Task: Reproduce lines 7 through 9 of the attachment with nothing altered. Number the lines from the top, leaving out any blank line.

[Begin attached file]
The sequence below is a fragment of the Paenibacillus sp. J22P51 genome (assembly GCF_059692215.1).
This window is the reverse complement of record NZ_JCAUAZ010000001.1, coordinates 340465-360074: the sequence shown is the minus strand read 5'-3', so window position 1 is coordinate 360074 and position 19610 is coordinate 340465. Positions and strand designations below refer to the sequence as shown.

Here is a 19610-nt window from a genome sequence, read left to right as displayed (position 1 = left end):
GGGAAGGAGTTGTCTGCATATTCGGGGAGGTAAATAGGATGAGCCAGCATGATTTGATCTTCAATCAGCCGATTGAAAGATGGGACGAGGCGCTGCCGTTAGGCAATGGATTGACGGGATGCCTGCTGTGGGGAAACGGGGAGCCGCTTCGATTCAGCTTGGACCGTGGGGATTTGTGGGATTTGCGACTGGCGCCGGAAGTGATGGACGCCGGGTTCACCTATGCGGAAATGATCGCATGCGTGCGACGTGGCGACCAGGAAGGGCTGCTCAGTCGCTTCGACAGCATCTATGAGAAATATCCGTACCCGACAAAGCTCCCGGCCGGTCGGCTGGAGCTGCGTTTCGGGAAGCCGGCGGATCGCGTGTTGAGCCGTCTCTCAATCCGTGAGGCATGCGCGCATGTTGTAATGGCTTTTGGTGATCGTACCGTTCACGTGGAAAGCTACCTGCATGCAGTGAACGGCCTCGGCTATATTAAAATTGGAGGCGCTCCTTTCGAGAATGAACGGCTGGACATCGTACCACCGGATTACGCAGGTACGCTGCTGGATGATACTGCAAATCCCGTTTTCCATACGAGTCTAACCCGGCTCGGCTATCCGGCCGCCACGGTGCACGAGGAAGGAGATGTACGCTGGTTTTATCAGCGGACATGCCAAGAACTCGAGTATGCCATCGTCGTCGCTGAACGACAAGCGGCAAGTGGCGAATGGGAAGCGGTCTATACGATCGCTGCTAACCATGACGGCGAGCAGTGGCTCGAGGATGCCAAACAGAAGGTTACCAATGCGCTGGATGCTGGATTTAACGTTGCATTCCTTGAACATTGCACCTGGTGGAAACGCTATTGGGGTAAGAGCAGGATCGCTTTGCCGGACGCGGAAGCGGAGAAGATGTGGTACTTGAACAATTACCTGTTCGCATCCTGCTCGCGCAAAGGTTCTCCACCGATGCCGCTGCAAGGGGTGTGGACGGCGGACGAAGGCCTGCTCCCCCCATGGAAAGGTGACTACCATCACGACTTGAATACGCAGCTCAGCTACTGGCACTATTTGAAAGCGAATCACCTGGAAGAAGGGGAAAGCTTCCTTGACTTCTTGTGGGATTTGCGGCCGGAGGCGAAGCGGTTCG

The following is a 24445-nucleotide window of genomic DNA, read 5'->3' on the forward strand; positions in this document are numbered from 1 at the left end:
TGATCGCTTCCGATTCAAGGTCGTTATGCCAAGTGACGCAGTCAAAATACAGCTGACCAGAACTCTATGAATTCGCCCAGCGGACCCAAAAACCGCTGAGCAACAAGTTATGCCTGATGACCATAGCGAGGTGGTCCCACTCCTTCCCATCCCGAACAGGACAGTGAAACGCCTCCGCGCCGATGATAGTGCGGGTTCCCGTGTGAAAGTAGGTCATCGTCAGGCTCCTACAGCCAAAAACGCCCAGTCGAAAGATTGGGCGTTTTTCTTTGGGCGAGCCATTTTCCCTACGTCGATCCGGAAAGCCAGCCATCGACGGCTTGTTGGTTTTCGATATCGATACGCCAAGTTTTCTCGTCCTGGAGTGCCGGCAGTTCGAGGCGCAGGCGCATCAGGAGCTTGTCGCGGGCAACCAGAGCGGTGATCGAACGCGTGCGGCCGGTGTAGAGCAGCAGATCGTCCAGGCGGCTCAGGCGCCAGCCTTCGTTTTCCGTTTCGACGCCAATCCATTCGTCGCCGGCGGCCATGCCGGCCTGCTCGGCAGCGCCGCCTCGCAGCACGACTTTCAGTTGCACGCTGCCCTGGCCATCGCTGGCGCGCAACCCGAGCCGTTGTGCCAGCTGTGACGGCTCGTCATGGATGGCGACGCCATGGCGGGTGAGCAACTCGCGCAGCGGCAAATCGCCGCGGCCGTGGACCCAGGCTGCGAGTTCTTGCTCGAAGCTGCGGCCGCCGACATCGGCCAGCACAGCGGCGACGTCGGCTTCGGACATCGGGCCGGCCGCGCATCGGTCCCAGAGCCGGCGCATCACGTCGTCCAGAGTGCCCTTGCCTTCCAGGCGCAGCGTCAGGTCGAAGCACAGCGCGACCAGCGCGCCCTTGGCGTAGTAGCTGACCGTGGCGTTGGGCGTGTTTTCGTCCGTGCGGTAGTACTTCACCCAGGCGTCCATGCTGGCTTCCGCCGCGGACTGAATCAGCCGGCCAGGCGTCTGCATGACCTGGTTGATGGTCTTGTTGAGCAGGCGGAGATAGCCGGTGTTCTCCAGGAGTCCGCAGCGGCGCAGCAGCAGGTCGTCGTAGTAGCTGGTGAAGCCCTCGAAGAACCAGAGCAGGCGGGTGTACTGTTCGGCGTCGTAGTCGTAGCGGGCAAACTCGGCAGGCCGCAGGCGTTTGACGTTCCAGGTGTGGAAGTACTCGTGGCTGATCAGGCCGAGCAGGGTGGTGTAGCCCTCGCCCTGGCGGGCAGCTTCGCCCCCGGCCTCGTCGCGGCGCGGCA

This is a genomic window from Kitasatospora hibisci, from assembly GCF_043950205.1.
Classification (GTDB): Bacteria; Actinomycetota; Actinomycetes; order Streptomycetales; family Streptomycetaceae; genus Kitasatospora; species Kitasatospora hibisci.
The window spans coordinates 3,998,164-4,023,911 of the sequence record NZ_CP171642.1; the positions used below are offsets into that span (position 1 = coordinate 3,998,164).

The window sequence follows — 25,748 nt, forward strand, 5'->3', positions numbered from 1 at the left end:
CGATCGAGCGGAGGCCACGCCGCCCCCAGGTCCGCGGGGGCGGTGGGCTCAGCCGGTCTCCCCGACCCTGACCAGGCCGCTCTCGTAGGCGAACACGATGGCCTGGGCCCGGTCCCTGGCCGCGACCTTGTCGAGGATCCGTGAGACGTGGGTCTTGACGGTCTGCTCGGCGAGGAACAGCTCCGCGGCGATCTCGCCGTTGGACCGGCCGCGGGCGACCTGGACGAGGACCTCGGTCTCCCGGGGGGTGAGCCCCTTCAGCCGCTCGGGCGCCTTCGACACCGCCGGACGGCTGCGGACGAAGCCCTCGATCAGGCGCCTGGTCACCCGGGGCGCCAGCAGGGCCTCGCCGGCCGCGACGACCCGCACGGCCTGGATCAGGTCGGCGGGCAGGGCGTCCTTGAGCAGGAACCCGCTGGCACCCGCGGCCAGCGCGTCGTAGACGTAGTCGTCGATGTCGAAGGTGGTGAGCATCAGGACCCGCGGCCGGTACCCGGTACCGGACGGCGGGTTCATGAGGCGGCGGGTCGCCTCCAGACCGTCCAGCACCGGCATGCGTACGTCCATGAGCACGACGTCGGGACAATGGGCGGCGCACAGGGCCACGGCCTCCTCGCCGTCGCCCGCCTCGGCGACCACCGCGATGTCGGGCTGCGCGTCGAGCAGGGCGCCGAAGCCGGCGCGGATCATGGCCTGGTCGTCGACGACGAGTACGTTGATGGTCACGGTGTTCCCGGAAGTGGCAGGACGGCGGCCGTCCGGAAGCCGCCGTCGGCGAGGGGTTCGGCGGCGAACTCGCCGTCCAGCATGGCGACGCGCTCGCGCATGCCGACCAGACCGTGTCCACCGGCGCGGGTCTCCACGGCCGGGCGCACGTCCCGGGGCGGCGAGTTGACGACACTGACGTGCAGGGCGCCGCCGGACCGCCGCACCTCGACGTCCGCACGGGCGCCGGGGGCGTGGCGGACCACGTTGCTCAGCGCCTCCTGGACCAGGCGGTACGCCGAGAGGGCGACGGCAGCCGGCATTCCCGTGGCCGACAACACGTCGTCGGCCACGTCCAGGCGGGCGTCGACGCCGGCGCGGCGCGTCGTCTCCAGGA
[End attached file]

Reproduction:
This is a genomic window from Kitasatospora hibisci, from assembly GCF_043950205.1.
Classification (GTDB): Bacteria; Actinomycetota; Actinomycetes; order Streptomycetales; family Streptomycetaceae; genus Kitasatospora; species Kitasatospora hibisci.
The window spans coordinates 3,998,164-4,023,911 of the sequence record NZ_CP171642.1; the positions used below are offsets into that span (position 1 = coordinate 3,998,164).